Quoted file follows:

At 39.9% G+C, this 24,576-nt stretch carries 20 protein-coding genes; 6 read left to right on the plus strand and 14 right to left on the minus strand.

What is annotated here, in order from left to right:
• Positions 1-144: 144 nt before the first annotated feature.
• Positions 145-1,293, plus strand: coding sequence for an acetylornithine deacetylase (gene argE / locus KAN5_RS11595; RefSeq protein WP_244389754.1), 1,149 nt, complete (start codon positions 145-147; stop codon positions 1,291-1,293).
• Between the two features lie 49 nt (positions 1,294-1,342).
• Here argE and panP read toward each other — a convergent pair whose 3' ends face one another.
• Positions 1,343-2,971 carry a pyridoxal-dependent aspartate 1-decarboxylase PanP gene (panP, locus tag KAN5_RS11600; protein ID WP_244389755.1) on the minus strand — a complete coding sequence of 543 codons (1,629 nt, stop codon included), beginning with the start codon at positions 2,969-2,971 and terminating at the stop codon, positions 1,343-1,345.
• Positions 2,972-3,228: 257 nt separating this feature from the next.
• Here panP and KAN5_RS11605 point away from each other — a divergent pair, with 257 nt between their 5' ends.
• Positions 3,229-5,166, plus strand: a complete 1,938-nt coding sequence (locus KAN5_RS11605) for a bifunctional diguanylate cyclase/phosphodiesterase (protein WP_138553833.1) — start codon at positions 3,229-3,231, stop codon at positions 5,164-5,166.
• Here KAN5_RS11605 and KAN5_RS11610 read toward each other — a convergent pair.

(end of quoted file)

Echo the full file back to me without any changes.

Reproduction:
At 39.9% G+C, this 24,576-nt stretch carries 20 protein-coding genes; 6 read left to right on the plus strand and 14 right to left on the minus strand.

What is annotated here, in order from left to right:
• Positions 1-144: 144 nt before the first annotated feature.
• Positions 145-1,293, plus strand: coding sequence for an acetylornithine deacetylase (gene argE / locus KAN5_RS11595; RefSeq protein WP_244389754.1), 1,149 nt, complete (start codon positions 145-147; stop codon positions 1,291-1,293).
• Between the two features lie 49 nt (positions 1,294-1,342).
• Here argE and panP read toward each other — a convergent pair whose 3' ends face one another.
• Positions 1,343-2,971 carry a pyridoxal-dependent aspartate 1-decarboxylase PanP gene (panP, locus tag KAN5_RS11600; protein ID WP_244389755.1) on the minus strand — a complete coding sequence of 543 codons (1,629 nt, stop codon included), beginning with the start codon at positions 2,969-2,971 and terminating at the stop codon, positions 1,343-1,345.
• Positions 2,972-3,228: 257 nt separating this feature from the next.
• Here panP and KAN5_RS11605 point away from each other — a divergent pair, with 257 nt between their 5' ends.
• Positions 3,229-5,166, plus strand: a complete 1,938-nt coding sequence (locus KAN5_RS11605) for a bifunctional diguanylate cyclase/phosphodiesterase (protein WP_138553833.1) — start codon at positions 3,229-3,231, stop codon at positions 5,164-5,166.
• Here KAN5_RS11605 and KAN5_RS11610 read toward each other — a convergent pair.